It's often said that talent isn't much without hard work. But what about when talent and hard work aren't accompanied by a dose of good old-fashioned luck?
Cadel Evans is living proof that when the three are combined the results are spectacular.
Considered Australia's preeminent grand tour rider, for a long time Cadel Evans has also been a notable protagonist in one-day races such as La Flèche Wallonne and Liège-Bastogne-Liège.
On Sunday in Mendrisio, Switzerland, he showed the world why this is the case, with a perfectly-timed attack in the final five kilometres of the 262km world championship road race. Consequently, he'll wear the rainbow stripes for the 2010 season.
While many of his fans in Australia associate the man born in Katherine, Northern Territory, on St Valentine's Day in 1977 with the Tour de France - second-place finishes in 2007 and '08 being the reason - this latest achievement could well be his lasting legacy to the sport in his home country.
What was required for this victory, however, was ample servings of talent, even more hard work and of course, some good luck. Speaking after his win, Evans himself admitted as much.
"As for how it happened - I was in the right moves and in the right place at the right time - I was a little bit lucky as well," said the Australian.
From a young age, Evans talent has been clear to see, and he's also renowned for being one of the hardest workers amongst the pro peloton's elite; there was only one thing missing: a slice of good fortune.
And while he could be forgiven for wanting to forget most of 2009 - save for a podium place at the Vuelta a España - Cadel Evans' ride in the world title decider so close to his European base has turned a throwaway season into a seasoned vintage.
Why the sudden change in status? The (not-so) simple answer: luck.
The gods must be crazy
During his 2009 Vuelta a España campaign, Evans endured a mechanical issue at precisely the worst moment - on the opening slopes of the final climb on stage 13 to Sierra Nevada - which lost him over a minute on general classification. He was then slapped with a 10-second penalty - adding insult to injury - for taking a bottle from his team car.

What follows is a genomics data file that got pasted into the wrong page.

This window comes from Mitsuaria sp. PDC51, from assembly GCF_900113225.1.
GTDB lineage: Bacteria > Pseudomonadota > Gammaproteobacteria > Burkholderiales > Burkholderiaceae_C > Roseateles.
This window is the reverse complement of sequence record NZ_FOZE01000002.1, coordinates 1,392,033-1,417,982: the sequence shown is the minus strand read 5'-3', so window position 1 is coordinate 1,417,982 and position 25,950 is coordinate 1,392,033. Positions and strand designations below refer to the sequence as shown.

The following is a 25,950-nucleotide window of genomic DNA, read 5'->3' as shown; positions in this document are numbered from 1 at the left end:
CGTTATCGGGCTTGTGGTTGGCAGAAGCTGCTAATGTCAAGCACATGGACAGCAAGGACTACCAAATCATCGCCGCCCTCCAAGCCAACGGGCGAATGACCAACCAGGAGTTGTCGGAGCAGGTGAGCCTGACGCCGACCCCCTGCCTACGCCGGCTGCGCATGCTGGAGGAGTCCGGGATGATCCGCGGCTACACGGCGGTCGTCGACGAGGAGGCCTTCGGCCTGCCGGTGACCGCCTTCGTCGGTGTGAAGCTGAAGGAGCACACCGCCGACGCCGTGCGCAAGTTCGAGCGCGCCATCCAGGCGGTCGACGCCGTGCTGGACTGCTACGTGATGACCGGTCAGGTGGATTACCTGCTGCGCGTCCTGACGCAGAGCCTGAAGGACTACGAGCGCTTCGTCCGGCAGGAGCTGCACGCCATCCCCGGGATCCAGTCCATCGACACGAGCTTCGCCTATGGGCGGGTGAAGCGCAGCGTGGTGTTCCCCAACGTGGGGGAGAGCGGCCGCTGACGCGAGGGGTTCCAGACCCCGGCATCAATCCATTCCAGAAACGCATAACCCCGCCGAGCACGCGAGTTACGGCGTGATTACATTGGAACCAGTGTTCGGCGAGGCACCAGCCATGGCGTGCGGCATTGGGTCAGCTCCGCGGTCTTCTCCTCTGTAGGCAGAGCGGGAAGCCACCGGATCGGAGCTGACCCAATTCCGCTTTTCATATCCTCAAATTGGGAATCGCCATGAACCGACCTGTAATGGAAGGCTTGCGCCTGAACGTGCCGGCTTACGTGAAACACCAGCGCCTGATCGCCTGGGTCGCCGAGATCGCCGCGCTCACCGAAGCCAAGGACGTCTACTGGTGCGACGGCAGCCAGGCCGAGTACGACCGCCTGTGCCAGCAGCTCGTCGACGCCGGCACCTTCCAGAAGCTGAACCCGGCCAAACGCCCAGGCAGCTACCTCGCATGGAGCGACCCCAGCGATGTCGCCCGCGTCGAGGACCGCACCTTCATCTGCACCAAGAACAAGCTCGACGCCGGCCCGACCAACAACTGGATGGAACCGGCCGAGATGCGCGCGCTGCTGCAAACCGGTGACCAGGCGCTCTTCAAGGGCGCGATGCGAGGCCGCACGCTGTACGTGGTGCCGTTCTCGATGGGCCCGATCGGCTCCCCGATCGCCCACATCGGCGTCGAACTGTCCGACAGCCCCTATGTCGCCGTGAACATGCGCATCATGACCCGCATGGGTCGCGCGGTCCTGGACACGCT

It cost Silence-Lotto's captain any chance at the overall win; a dogged performance in the face of this bad luck earned him the final podium place.
The reason he was competing in Spain arose from the ruins of his Tour de France effort this year - 30th overall after suffering the ill-timed effects of illness and a 'difficult' team dynamic that steeled his resolve to take what he could from 2009.
At home he struggled for support from the media, which was riding high on the 'Lance factor' in La Grande Boucle, and the runner-up who had been a darling of the press just 12 months before was considered yesterday's news.
With a cumulative deficit of 81 seconds over the course of two editions of the Tour de France, Evans himself began to wonder what he had to do to win the event. If he could just get into the ear of Lady Luck and have a quick word...
To his credit, Evans maintained his perspective in the face of the criticism and vowed to chase those goals that remained open to him - the Vuelta, the world championship road race and his beloved Giro di Lombardia, the classic that arguably suits him the best and is run virtually on his doorstep.
With his Vuelta result in the bag, Evans approached the world championships in a relaxed fashion, content to see nations such as Italy and Spain carry the tag of favourite into the event.
This approach worked perfectly in the race itself, with the Australian watching for moves from the Spanish armada, which boasted the likes of recently-crowned Vuelta champion Alejandro Valverde, Olympic road race champion Samuel Sanchez and eventual third-place finisher Joaquin Rodriguez.
"When the big group went with Michael [Rogers] I thought, 'Michael's going to be the one to make our result today' but I saw a few things with the Spanish and they were getting panicky; then I thought, 'Oh no...' Simon and I were both leaders of the team and it was going to be up to us to play our cards again," explained Evans after his win.
Having followed Fabian Cancellara's race-defining move in the closing stages of the race, Evans turned his attention to Spain's big hitters; following Rodriguez's move before attacking on the climb of Novazzano were key to realising a dream.
"It's funny - when you dream and work for something for so long, when it actually happens you don't believe it," said Evans. "For me it's been a 16-year dream. It's been a while in the making... but to come through in the elite [road race] is really something special.
"To win the world championships in our sport... I don't know if it's winning the Tour de France but it's not far off it!"